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    Closing Juvenile Hall Is an LGBTQ Issue

    By Peter Gallotta–

    Earlier this month, at a rally on the steps of San Francisco City Hall, Supervisor Shamann Walton spoke a lot of truth. “Incarceration is harmful and completely ineffective,” he said. “I believe that any form of youth jail is detrimental to youth development and furthers trauma.” The issue is personal for Walton, who was elected to the San Francisco Board of Supervisors last year to represent the Bayview, Hunters Point, Visitacion Valley and Potrero Hill neighborhoods. His first experience with incarceration came at the age of 15.

    “All I learned in the hall was how to survive life in prison. It felt designed for that purpose. I am who I am in spite of Juvenile Hall,” Walton has said. Now, along with Supervisors Hillary Ronen and Matt Haney, he is calling for San Francisco to close its Juvenile Hall by December 2021.

    Every year, San Francisco spends $13 million to incarcerate fewer than 50 young people. These are youth between the ages of 13 to 18 and at the beginning stages of their life, often trying to navigate the complexity of family, school and a city facing the most extreme disparities of income inequality in the country. In fact, according to a survey conducted by the Young Women’s Freedom Center, the three main reasons youth find themselves at Juvenile Hall are from minor infractions from school or foster care or crimes of survival like shoplifting. More than 70% of these young people are serving time for a nonviolent offense.

    Supervisors Walton, Ronen and Haney see a real opportunity to change this overly punitive and institutionalized model. They have introduced legislation that would close the juvenile hall facility at 375 Woodside Avenue, which currently sits two-thirds empty. The City would then transition the majority of these young people into alternative programs to incarceration. For the few who may need to be in a secure facility due to state law, the legislation proposes creating a small rehabilitative, non-institutional center.

    It’s a bold, progressive and necessary move by all accounts. San Francisco political leaders talk a lot about criminal justice reform, yet have been slow to implement significant systemic changes. 850 Bryant, the City’s seismically unsafe and dilapidated jail, still remains open after multiple calls for its closure. In 2015, 53 percent of San Francisco’s jail population were black despite the fact that African Americans comprise less than 5 percent of the City’s population. These stark racial disparities also hold true for young people detained. In San Francisco, while about 5% of children are black, about 60% of the juvenile hall population is black.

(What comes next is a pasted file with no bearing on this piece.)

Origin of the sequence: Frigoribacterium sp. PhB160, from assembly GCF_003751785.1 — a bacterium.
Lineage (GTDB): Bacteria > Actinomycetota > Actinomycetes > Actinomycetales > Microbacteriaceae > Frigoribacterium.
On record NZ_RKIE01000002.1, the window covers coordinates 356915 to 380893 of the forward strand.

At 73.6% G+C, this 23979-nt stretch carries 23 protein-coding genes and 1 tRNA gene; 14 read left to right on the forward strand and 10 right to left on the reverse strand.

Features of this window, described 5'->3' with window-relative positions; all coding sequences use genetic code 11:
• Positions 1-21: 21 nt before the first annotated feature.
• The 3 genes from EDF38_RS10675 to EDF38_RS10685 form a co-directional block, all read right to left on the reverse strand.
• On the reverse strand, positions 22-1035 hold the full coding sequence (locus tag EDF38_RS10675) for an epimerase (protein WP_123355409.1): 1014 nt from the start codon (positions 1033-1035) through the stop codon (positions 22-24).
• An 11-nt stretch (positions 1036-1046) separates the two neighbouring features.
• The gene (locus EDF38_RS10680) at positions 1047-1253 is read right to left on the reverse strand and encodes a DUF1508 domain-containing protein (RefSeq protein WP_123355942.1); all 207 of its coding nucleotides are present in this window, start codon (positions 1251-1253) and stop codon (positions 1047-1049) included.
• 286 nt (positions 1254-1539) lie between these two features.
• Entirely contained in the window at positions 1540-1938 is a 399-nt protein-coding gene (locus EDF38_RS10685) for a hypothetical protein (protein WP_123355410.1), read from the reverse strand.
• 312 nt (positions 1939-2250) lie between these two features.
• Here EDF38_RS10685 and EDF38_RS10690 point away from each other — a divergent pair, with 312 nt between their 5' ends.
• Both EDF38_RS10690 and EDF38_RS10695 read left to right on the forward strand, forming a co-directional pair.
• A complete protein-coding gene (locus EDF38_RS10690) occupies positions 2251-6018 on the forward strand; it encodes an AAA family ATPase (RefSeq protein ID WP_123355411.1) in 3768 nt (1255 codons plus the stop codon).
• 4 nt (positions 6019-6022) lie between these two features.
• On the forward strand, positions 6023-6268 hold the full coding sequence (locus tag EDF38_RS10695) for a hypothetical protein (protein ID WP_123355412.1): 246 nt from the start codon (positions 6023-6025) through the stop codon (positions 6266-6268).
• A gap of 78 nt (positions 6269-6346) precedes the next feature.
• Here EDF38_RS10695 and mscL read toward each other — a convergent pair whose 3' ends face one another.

This is the reality of an unjust system. And while reform of the police state is necessary, it’s not enough. Thanks to the advocacy of formerly incarcerated young people who have called for alternatives to incarceration for years, we now have an opportunity to dismantle and rethink the system altogether. I believe the LGBTQ community must support this fight.

    LGBTQ youth, particularly LGBTQ youth of color, are overrepresented in the criminal justice system. According to a report released by the Center for American Progress and the Movement Advancement Project, the percentage of LGBT and gender nonconforming youth in juvenile detention is double that of LGBTQ youth in the general population. An analysis of a national population-based survey found that LGBTQ youth were between 25% and 300% more likely than their non-LGBTQ peers to experience some sort of punitive action, ranging from being expelled from school, stopped by police, arrested or convicted as a juvenile or adult.

    The discrimination and stigma that LGBTQ youth face can lead to criminalization and increased interactions with law enforcement and the criminal justice system. Once within the system, LGBTQ youth often face bias, mistreatment and abuse in confinement facilities, especially due to their gender identity or expression. For transgender and gender non-conforming youth, jail placement decisions rarely take into account their gender identity or expression. Due to the lack of supportive services when leaving the system, many LGBTQ youth are forced into a cycle of poverty, homelessness and incarceration.

    Closing Juvenile Hall in San Francisco is an LGBTQ issue. It’s time to eliminate the use of youth prisons and instead invest the $13 million we spend every year on community-based solutions focused on the individual needs of youth and their families. Closing San Francisco’s Juvenile Hall would set a precedent and be an example that could have ripple effects for incarcerated youth throughout the state and the country.

    I urge LGBTQ leaders and community groups to stand with Supervisors’ Walton, Ronen and Haney; the youth advocates; and black and brown communities impacted by incarceration. Our criminal justice system is failing black and brown LGBTQ youth across the country. Enough is enough. Let’s show that there’s a different way.

    Peter Gallotta is a 30-something LGBT political activist holding on to the city that he loves thanks to rent control and two-for-one happy hour specials. He is a former President of the Harvey Milk LGBTQ Democratic Club and currently serves as an appointed member of the San Francisco Democratic County Central Committee and an elected delegate to the California Democratic Party.